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Writing a NuGet package release notes in an outside of a .csproj file.

j_sakamoto profile image jsakamoto ・3 min read

Editing .csproj file by any text editors is easy.

In a C# programming these days, it is becoming increasingly the case that direct editing a .csproj XML file, instead of via Visual Studio's project property GUI.

Because, the contents of modern .csproj file (a.k.a "SDK style project") is very simpler rather than old style .csproj file.

Additionally, by default, Visual Studio 2019 opens a .csproj file in that's text editor when the project node in solution explorer is double-clicked, instead of showing project property GUI, if the .csproj file is SDK style.

However, editing release notes is a nightmare...

By the way, if you are developing a library to be a NuGet package, you would like to write the package release notes.

While you are writing the package release notes in Visual Studio's project property GUI, there is no problem.

However, if you write the package release notes by Visual Studio's text editor directly, is become a nightmare.

Because the Visual Studio's text editor format the XML contents of .csproj file whenever I save it.

This auto-formatting feature breaks all of the layout of the package release notes!

The auto-formatting feature breaks all of the layout of the package release notes!

You can see many undesired spaces and line breaks in the package release notes after auto-formatting.

Yes, I can avoid this trouble by disabling auto-format feature, but editing .csproj file in other parts (ex. writing custom build tasks) without auto-formatting is also strongly painful.

What can I do?

My solution

One day, I found the method to solve this my problem finally!

The method is, writing the package release notes in a text file which is outside of .csproj file, and import it from inside of .csproj file. :)

I will show you more details.

Step 1. Write the release notes in outside of the project file.

At first, create a text file named RELEASE-NOTES.txt, and write the package release notes in this file, like this.

v.1.0.1
- Support to Blazor v.3.2 Preview 3.

v.1.0.0
- Initial release.

You can locate the RELEASE-NOTES.txt file anywhere, in this case, I located the RELEASE-NOTES.txt file at the solution folder of the my NuGet package library project.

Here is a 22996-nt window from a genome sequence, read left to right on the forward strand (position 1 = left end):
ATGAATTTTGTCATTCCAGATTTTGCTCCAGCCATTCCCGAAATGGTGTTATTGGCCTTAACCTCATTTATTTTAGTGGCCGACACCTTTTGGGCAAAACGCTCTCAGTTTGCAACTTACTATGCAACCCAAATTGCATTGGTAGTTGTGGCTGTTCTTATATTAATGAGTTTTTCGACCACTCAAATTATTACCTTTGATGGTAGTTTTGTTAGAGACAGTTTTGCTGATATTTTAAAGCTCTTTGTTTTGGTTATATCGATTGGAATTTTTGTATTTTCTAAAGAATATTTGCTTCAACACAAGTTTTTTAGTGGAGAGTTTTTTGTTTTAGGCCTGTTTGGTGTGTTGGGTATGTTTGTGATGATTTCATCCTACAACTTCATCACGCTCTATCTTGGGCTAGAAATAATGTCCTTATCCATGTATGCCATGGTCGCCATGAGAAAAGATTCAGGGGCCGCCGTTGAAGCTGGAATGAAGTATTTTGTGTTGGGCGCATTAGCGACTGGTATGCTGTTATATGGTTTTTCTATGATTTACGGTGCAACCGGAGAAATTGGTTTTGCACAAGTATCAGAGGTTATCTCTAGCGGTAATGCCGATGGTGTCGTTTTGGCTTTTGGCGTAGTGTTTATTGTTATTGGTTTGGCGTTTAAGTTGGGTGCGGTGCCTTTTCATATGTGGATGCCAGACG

Step 2. Import it from the project file.

Next, I implemented some MSBuild scripts in the NuGet package library project file (.csproj) to import the contents of the RELEASE-NOTES.txt file.

I implemented the MSBuild target to be executed at the before "GenerateNuspec" target is executed.

At the before executing of the "GenerateNuspec" target is a good entry point to prepare the package release notes.

This target reads the RELEASE-NOTES.txt file contents by ReadLinesFromFile MSBuild standard task, and output the contents into a MSBuild items which named ReleaseNoteLines.

Finally, build the PackageReleaseNotes MSBuild property from the ReleaseNoteLines MSBuild items that contain the contents of the RELEASE-NOTES.txt file.

By the way, MSBuild joins the items with a ";" separator by default.

In this case, I want to make PackageReleaseNotes MSBuild property with multi-lines, therefore I wrote the reference of ReleaseNoteLines MSBuild items with LF (Line-Feed) separator explicitly, like this:

@(ReleaseNoteLines, '%0a')

('%0a' means LF code in an MSBuild script file.)

The MSBuild target is like this:

<Target Name="PreparePackageReleaseNotesFromFile" BeforeTargets="GenerateNuspec">
  <ReadLinesFromFile File="../RELEASE-NOTES.txt" >
    <Output TaskParameter="Lines" ItemName="ReleaseNoteLines"/>
  </ReadLinesFromFile>
  <PropertyGroup>
    <PackageReleaseNotes>@(ReleaseNoteLines, '%0a')</PackageReleaseNotes>
  </PropertyGroup>
</Target>

Step 3. Add a comment for the other developers, co-workers.

As a final step, I wrote a comment "(Please write the package release notes in "RELEASE NOTES.txt".)" in the original place of PackageReleaseNotes MSBuild property via Visual Studio's project property GUI window.

Final Screen Shot

Conclusion

That's all.

After implemented these steps, I took back a peaceful and comfortable environment for writing the package release note.

I'm happy if this article helps you making NuGet package library life.

Happy coding :)

Posted on by:

j_sakamoto profile

jsakamoto

@j_sakamoto

Microsoft MVP for Visual Studio and Development Tech. (prefer C#, .NET Core, ASP.NET Core, Azure Web Apps, TypeScript, and Blazor WebAssembly App!)

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